The NMRS records that the derelict farmstead of ‘Darngavel’ is situated within a coniferous plantation 900m northeast of ‘Kirkhall’ steading. It comprises the shell of a house (possibly of the eighteenth century,

although much remodelled) incorporated into a 19th-century steading.

The house (which had been of two storeys and a garret) measures 9.5m ENE-WSW by 6.2m transversely over walls 0.65m thick. The two side walls stand to their wallheads and are capped by cornices. The openings of the SSE wall have been arranged symmetrically, with two windows on the ground floor and three on the first; the NNW wall (which appears less regular and may have been partially rebuilt) has a window on either side of a central door. This retains an inscribed lintel bearing the date 1743, but a clumsy attempt has been made to alter this to '1643'.

The buildings of the steading are arranged around three sides of a courtyard and correspond with the depiction of ‘Darngavel’ on the 1st Edition Ordnance Survey map. They were still roofed in 1910 (1921 revision).

A settlement, annotated as ‘Darngavle’, is shown on Roy’s map. The settlement comprises of a cluster of houses surrounded by an enclosure, with a further large square enclosure to the east. The same settlement, annotated as ‘Darngavel’ is also depicted on Ross’s map, Forrest’s map, Ainslie’s map and Thomson’s map.

The roofed remains of the farmstead are visible on aerial photographs from 1946 and 1955; by 1975 the building ruins are no longer roofed. The ruined farmstead is visible on the 1988 aerial photographs within a forest opening; the outline of the large enclosure shown on the 1st Edition Ordnance Survey map to the northwest of the farmstead is also still visible within the forestry plantation.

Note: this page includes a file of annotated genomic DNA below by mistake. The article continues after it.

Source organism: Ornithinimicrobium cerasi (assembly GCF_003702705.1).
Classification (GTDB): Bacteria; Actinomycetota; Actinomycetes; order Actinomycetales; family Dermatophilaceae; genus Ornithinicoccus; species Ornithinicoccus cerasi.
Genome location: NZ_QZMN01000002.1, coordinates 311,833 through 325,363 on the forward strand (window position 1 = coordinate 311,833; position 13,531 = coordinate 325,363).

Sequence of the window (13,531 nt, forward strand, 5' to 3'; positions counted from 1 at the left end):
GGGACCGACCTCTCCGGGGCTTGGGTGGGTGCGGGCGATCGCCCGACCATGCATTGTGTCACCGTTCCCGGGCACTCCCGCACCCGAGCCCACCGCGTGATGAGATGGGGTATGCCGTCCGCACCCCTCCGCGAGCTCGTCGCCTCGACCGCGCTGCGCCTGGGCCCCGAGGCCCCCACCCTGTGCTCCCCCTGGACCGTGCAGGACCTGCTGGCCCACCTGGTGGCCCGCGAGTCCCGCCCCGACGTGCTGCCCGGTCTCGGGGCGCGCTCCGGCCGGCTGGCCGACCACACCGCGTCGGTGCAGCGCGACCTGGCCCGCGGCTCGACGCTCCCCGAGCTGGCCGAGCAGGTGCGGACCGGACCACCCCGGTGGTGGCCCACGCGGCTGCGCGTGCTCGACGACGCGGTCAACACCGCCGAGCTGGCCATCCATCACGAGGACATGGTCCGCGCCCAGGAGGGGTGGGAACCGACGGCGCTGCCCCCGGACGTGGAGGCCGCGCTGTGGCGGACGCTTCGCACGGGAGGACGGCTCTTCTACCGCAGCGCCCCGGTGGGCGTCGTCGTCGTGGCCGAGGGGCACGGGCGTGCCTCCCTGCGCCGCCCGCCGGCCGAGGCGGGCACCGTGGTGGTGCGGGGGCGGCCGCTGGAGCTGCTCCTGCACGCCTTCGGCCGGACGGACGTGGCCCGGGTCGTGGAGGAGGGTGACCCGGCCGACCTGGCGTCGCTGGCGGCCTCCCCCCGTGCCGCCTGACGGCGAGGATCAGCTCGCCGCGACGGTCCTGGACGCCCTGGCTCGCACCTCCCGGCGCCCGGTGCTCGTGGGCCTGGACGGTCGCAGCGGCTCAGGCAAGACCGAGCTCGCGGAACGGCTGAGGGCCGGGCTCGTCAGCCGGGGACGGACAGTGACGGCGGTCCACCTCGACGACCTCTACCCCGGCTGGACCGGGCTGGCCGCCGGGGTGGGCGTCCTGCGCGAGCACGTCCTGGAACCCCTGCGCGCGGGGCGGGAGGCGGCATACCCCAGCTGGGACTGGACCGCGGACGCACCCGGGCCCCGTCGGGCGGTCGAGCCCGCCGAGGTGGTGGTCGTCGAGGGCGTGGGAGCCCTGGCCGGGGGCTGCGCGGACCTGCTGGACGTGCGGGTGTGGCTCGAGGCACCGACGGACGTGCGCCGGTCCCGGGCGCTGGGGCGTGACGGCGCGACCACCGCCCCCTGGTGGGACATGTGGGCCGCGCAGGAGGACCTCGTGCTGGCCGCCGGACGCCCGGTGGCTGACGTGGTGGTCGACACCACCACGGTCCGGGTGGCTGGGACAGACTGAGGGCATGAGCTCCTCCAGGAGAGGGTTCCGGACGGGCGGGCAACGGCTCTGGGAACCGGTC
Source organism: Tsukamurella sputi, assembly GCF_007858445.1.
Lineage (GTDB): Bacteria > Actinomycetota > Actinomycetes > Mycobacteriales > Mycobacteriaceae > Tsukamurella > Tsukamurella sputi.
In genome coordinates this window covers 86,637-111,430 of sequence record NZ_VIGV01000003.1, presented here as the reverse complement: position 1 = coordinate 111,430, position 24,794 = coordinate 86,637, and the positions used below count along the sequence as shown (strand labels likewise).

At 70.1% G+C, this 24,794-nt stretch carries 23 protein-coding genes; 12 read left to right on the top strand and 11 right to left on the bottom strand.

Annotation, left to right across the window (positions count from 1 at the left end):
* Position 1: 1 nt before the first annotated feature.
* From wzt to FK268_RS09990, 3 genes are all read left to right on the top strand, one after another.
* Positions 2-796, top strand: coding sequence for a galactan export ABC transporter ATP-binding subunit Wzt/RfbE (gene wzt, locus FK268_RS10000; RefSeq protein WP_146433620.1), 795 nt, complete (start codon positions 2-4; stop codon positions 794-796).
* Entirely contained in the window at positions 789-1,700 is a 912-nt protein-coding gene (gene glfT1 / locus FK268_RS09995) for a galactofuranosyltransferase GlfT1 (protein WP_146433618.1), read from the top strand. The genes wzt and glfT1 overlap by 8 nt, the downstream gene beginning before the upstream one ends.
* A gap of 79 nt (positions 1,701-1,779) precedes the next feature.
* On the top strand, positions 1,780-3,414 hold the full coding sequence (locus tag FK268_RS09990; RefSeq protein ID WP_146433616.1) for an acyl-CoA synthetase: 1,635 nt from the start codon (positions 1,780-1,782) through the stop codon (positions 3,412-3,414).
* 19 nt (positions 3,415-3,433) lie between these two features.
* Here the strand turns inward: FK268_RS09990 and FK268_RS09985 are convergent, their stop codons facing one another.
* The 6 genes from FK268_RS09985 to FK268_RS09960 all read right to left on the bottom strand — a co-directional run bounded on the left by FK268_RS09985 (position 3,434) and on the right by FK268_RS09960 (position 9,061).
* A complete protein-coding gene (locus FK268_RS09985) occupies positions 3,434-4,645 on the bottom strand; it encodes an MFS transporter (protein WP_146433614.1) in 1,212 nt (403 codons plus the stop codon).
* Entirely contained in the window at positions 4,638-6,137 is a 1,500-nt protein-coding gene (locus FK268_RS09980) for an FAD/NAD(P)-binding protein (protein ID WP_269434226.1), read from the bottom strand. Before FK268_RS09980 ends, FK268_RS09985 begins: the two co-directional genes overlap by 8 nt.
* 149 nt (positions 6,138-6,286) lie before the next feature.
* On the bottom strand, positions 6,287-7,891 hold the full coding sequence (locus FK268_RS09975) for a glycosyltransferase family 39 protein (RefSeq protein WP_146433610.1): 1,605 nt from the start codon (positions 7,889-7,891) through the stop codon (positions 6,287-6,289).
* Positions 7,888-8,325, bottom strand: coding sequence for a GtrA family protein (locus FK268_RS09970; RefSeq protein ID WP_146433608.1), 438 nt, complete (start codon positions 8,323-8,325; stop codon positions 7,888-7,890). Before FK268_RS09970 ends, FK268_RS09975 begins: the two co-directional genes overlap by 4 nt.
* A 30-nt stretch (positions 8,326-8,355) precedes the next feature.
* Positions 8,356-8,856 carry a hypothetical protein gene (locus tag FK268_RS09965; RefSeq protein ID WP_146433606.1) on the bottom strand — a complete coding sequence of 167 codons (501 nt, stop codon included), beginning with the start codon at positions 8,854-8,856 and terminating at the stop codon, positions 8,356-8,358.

Field survey noted that the farmhouse is as described in the NMRS. A general inspection of the steading and ancillary buildings was made, although this was hampered by unstable masonry in places. The

buildings surround a forecourt or yard on three sides. The yard is terraced in two places with each terrace revetted by a low relief retaining wall. The northeast ranges of buildings are approximately 19m in length, partitioned into three areas. The masonry survives to a maximum height of 2.1m. This range conjoins the range of buildings which also feature the main farmhouse building. The range of buildings is approximately 36m in length (including the farmhouse). The longest outbuilding in this range is 15m in length. The southwest range of buildings is approximately 19m long. The building has two large entrances, which possibly suggest this was a barn when in use.

An attempt was made to trace the field boundaries and trackways associated with the site as depicted on the 1st Edition Ordnance Survey map. Field survey traced a trackway, which is still in use, and the remains

of a field boundary on a northwest to southeast orientation. This boundary returns in a northeast to southwest direction before petering out in dense conifer plantation. The west and south extents of this relict field boundary could not be traced. A smaller enclosure to the southwest of the main steading is depicted on the 1st Edition Ordnance Survey map. Fragmentary sections of this still survive up to 1m high in places.

Information from OASIS ID: cfaarcha1-191339 (M Hastie) 2012.

References